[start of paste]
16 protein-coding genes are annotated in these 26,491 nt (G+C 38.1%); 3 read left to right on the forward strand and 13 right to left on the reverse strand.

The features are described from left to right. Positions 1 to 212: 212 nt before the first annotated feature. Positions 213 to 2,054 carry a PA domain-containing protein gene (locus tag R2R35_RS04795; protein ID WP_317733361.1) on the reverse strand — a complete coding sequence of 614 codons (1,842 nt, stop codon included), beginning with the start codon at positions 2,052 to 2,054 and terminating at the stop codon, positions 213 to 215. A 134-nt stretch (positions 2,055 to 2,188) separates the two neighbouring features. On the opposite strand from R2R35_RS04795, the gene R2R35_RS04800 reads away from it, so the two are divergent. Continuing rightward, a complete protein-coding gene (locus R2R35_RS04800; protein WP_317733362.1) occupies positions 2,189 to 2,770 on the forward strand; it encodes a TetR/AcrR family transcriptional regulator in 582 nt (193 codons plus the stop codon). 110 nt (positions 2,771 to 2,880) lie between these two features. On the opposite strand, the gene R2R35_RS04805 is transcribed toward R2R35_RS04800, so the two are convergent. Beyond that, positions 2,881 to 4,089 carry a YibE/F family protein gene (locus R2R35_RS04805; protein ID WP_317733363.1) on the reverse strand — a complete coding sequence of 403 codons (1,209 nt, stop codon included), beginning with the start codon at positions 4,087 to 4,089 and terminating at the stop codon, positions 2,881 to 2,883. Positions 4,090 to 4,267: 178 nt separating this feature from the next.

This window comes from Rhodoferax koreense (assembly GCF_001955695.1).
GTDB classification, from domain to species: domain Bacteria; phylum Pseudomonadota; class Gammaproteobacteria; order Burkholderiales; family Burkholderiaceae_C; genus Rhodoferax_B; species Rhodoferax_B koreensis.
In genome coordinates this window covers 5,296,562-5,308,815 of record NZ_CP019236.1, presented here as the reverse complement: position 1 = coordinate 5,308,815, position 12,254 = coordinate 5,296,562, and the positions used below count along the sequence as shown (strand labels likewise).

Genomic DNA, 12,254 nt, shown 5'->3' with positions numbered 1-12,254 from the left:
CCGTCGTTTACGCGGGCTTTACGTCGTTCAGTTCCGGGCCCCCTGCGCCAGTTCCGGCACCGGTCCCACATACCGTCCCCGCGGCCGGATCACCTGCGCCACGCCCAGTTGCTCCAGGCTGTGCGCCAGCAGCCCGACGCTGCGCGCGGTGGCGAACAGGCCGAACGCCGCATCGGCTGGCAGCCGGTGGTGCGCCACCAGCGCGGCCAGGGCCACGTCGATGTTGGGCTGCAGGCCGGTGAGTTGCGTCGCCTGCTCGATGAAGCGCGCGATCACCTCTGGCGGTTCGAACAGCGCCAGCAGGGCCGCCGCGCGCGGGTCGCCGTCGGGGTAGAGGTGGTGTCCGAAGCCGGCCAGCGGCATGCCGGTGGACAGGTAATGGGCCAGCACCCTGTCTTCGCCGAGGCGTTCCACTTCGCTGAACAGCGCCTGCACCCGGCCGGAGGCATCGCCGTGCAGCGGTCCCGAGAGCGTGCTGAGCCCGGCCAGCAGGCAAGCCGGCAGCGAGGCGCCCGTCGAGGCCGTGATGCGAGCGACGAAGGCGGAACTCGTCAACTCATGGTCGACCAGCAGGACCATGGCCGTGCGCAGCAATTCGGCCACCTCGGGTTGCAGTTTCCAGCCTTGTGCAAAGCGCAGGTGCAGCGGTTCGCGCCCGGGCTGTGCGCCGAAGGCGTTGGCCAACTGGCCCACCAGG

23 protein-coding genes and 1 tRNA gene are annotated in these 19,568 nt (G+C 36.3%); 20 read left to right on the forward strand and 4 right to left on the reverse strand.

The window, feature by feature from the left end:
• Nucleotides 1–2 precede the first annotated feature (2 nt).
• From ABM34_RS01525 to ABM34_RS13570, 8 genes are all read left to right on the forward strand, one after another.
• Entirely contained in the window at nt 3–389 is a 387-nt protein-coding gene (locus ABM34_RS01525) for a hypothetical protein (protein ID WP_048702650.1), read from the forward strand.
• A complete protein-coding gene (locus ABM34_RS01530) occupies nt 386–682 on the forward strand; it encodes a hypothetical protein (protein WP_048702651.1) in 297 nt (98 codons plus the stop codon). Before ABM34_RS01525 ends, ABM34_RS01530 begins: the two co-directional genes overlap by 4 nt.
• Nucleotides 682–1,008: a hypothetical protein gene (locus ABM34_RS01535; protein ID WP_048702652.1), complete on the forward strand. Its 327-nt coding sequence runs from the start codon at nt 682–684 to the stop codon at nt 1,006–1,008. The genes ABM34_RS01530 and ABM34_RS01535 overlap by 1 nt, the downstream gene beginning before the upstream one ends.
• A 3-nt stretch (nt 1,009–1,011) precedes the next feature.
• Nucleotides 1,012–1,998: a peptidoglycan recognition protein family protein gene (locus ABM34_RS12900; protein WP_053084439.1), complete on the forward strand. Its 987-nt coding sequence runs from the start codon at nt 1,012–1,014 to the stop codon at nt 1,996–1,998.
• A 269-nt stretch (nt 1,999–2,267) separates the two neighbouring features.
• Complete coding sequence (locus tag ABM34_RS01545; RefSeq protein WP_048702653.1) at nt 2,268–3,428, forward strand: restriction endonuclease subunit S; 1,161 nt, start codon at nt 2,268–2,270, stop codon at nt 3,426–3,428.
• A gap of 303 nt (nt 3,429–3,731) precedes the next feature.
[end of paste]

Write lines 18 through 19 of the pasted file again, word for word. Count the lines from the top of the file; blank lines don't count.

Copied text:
• Complete coding sequence (locus tag ABM34_RS01545; RefSeq protein WP_048702653.1) at nt 2,268–3,428, forward strand: restriction endonuclease subunit S; 1,161 nt, start codon at nt 2,268–2,270, stop codon at nt 3,426–3,428.
• A gap of 303 nt (nt 3,429–3,731) precedes the next feature.